Lent 5B Sermon (2024)

5th Sunday in Lent
Texts: John 12:20-33;
Jer 31:31-34; Heb 5:5-10

Facebook Live (sermon begins at 21:40): https://fb.watch/r6q2kfXs4f/


Last week (Lent 4B), it was that best-known, well-loved verse, John 3:16, “For God so loved the world that God sent the Son to save it, not judge it. . . .” This week, it’s something quite different: “Now is the judgment of this world; now the ruler of this world will be driven out.” Last week, it was about loving “the world” so much that God sent Jesus to save it, not judge it. This week, it seems to be all about judging “the world.” What gives? Which is it? Is Jesus here to save the world or judge it? There seems to be a contradiction.

I suggest that the problem might involve the meaning of the word “world” in the two statements by Jesus. Early in the gospel, Jesus is emphasizing the power of love. God loves this world that God made so that Jesus is sent to save it, not judge it. But today we get some of the last things Jesus says publicly before he lets himself be judged by the rulers of this world — both the Jewish council leaders and Pontius Pilate, the representative of Caesar and the Roman Empire. I suggest that the word “world” in this context no longer refers more generally to the universe of God’s making but to the world of our making. Jesus is referring here to what we have made of God’s creation. Instead of loving the creation and caring for it as God does, we have claimed it for ourselves to do with it what we want. And the power we bow down to in the process is not love, but instead the violent powers of forcing our wants and desires on others. We have set ourselves up as judge over others in order to impose our own will. That’s the kind of power we have generally come to believe in. Jesus came to try to get us to believe in a different kind of power, the power of love. It’s a power that doesn’t impose wants and desires on others but instead seeks to have each person’s, each creature’s, desires met, so that their lives to flourish.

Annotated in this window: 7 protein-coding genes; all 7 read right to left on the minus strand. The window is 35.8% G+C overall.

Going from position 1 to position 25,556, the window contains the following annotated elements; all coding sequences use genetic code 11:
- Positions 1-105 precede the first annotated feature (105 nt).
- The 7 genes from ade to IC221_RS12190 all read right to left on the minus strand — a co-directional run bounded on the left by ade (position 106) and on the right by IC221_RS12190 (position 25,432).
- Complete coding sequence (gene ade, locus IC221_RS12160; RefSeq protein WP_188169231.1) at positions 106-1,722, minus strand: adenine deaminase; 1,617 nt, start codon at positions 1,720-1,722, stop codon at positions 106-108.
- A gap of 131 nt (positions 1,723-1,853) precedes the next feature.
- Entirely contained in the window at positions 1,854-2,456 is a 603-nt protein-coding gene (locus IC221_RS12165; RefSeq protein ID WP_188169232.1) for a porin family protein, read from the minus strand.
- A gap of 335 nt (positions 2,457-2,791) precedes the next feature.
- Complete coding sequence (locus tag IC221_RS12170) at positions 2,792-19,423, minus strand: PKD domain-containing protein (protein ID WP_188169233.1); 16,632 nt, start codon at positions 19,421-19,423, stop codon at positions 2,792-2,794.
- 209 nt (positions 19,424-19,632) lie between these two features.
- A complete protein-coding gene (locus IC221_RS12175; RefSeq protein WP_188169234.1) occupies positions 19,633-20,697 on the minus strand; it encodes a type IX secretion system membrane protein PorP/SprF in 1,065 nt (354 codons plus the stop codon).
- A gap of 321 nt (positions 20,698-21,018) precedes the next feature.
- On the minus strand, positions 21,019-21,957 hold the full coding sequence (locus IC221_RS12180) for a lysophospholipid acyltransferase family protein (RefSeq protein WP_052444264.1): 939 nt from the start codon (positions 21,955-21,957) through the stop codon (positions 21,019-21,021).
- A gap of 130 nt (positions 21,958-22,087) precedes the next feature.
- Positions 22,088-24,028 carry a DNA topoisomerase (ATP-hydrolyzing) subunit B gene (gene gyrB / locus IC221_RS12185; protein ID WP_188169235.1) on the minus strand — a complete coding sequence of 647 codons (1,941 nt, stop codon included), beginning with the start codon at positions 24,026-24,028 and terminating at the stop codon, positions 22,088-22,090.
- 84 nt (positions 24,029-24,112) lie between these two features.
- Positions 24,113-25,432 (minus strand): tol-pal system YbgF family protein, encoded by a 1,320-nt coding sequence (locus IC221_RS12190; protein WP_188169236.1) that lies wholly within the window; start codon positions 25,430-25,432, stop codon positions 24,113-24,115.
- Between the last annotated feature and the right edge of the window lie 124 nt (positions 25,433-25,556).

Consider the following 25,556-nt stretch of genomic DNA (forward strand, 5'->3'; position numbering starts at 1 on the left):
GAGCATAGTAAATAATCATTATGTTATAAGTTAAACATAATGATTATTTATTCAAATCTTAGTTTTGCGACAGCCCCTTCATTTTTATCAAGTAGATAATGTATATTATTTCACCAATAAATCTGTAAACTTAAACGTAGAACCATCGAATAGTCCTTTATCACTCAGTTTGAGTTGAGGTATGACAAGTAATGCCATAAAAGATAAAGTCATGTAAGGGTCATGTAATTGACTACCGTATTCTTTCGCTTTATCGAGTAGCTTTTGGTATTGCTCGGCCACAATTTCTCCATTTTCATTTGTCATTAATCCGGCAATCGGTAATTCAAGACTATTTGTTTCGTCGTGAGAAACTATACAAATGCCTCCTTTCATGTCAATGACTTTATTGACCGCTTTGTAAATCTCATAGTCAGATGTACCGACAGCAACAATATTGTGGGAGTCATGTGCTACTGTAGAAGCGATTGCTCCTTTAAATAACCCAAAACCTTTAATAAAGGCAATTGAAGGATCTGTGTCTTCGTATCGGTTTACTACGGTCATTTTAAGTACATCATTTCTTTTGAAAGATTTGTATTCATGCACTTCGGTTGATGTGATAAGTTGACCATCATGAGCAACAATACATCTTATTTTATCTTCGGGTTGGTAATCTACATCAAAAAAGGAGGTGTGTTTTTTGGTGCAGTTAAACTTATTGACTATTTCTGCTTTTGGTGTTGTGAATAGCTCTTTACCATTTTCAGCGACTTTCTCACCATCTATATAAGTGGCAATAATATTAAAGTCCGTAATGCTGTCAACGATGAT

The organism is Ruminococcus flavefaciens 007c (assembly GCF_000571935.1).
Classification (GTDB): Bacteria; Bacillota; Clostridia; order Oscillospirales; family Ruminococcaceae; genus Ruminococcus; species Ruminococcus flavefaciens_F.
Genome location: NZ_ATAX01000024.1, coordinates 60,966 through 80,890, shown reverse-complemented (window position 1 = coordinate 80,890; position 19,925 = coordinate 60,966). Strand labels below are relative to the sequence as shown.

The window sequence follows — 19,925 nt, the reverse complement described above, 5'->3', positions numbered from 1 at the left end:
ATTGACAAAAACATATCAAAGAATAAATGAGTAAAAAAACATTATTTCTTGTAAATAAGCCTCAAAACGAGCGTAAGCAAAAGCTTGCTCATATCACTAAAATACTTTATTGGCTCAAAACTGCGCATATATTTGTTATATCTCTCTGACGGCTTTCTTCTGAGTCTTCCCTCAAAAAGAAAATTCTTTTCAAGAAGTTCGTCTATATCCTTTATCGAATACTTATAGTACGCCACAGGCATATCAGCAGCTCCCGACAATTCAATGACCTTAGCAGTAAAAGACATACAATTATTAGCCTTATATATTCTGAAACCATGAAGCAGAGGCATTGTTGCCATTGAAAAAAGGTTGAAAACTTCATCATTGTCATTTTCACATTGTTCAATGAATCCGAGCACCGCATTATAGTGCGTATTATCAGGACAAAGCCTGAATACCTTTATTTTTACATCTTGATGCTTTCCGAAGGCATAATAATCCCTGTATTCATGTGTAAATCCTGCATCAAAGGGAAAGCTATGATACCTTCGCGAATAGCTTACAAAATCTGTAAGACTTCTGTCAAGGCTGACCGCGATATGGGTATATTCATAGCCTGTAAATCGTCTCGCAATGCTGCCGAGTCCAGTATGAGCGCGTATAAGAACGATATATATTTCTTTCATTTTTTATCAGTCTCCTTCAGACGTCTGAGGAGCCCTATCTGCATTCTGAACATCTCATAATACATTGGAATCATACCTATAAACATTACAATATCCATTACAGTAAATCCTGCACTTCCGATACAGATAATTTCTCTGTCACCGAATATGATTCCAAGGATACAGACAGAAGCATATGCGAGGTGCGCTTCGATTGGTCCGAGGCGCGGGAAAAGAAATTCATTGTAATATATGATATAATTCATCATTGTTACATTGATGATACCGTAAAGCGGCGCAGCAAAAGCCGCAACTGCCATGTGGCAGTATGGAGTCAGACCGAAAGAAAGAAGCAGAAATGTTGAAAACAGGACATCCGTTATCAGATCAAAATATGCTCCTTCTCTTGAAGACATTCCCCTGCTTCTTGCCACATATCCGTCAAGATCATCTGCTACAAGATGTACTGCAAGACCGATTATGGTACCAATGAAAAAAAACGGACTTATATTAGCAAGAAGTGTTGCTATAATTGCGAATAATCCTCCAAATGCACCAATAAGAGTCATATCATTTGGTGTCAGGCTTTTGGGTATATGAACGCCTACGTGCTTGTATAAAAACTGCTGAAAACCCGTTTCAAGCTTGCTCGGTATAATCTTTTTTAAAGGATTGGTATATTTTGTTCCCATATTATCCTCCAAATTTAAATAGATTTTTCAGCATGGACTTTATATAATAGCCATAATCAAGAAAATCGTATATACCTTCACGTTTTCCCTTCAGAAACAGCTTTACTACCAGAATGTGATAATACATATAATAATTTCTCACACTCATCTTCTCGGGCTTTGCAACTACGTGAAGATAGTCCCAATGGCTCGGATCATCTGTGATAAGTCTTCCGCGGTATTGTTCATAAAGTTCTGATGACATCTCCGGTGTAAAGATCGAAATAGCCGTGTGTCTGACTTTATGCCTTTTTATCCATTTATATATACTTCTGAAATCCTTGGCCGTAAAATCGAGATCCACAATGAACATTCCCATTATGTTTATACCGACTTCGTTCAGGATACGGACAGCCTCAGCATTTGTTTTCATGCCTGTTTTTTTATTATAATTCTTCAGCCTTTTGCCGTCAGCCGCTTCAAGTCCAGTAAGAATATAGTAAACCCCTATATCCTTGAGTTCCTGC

I think it might be helpful, then, to translate the word “world” in two different ways from last week to this week. Last week, it was “For God so loved the creation that God sent the Son to save it, not judge it.” What did the creation need saving from? From what we have done with it, claiming it as our own, judging it to be our own. We are the ones who judge. So this week let’s translate the word “world” to indicate what we’ve done with it. How about the word “civilization”? So this week Jesus is saying, “Now is the judgment of this civilization; now the ruler of this civilization will be driven out.”